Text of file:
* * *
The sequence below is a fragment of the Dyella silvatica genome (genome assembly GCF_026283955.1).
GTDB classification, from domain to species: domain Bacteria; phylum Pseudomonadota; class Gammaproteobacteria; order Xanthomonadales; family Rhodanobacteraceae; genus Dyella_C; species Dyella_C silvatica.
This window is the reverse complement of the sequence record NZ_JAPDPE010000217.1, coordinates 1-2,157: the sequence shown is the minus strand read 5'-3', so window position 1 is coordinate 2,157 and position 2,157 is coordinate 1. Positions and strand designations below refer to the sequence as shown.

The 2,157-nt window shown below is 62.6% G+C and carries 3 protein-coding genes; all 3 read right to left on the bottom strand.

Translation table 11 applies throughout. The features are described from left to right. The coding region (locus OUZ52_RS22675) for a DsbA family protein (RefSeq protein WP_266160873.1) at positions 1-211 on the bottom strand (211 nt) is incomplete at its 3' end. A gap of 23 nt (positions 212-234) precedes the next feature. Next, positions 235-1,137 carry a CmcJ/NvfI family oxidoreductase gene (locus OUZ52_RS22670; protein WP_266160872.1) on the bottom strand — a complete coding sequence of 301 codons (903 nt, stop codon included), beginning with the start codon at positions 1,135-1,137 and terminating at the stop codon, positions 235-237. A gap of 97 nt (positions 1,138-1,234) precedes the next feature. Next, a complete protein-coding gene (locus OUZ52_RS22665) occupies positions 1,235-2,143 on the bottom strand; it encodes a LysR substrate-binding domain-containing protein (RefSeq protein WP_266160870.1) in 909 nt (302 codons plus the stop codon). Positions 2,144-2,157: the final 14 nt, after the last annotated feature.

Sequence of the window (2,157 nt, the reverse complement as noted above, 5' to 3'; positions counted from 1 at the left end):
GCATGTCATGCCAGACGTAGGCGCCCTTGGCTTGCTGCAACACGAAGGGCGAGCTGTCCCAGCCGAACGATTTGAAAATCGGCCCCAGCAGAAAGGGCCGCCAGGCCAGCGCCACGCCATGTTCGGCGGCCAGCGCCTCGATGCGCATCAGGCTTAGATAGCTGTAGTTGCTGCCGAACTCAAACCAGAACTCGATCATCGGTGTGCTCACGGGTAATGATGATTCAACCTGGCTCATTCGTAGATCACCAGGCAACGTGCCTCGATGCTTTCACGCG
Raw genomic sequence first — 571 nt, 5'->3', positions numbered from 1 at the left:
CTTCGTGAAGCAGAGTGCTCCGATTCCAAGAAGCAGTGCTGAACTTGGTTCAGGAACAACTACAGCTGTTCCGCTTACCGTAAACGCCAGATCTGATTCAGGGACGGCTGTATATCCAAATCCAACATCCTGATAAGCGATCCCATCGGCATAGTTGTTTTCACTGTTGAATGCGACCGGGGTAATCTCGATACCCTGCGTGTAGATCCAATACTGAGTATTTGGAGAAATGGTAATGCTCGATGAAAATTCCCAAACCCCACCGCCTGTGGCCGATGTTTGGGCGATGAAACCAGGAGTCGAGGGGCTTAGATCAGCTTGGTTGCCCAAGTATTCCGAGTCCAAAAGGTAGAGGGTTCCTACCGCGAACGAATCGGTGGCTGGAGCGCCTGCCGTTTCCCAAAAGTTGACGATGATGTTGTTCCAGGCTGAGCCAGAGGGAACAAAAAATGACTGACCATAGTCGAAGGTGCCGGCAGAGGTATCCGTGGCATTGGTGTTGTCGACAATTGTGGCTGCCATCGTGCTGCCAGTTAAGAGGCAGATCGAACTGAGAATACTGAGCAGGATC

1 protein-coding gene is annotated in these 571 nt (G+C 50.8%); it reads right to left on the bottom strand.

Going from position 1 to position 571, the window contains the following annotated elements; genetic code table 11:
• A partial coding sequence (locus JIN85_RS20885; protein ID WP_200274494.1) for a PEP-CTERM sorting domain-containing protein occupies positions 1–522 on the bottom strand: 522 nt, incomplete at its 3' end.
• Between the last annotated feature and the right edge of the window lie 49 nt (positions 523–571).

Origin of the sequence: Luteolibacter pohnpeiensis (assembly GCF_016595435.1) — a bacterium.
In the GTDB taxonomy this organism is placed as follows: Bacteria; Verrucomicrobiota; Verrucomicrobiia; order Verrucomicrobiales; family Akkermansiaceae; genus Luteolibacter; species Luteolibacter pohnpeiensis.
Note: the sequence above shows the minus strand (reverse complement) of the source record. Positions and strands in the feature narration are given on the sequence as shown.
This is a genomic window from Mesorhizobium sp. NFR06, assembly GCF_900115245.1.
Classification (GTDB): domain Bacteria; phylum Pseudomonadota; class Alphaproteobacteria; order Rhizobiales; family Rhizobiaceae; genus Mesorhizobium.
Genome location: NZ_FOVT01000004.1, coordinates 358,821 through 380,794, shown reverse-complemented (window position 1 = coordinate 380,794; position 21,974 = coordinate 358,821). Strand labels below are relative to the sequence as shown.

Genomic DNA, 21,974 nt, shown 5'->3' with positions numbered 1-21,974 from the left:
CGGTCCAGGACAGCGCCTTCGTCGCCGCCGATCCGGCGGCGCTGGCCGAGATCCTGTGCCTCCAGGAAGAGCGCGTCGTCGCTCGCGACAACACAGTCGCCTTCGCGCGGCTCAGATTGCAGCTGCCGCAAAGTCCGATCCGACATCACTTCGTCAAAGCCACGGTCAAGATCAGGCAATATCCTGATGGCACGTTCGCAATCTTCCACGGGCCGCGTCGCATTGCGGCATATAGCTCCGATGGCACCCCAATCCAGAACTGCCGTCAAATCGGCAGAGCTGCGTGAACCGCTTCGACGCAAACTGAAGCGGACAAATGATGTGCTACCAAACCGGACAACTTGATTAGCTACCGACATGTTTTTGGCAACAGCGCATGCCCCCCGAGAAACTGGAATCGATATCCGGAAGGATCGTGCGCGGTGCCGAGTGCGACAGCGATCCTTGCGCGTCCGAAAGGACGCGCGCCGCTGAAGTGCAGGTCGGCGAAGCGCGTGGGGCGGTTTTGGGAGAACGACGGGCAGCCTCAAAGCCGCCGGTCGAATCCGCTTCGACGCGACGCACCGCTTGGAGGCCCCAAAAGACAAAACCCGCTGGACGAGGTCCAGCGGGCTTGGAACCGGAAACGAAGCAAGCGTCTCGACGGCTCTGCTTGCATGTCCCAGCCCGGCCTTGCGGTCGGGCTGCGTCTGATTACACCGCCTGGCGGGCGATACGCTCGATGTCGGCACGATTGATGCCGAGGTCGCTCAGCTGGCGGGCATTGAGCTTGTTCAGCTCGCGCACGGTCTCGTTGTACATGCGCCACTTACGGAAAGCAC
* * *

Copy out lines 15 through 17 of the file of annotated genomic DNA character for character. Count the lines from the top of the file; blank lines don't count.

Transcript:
In the GTDB taxonomy this organism is placed as follows: Bacteria; Verrucomicrobiota; Verrucomicrobiia; order Verrucomicrobiales; family Akkermansiaceae; genus Luteolibacter; species Luteolibacter pohnpeiensis.
Note: the sequence above shows the minus strand (reverse complement) of the source record. Positions and strands in the feature narration are given on the sequence as shown.
This is a genomic window from Mesorhizobium sp. NFR06, assembly GCF_900115245.1.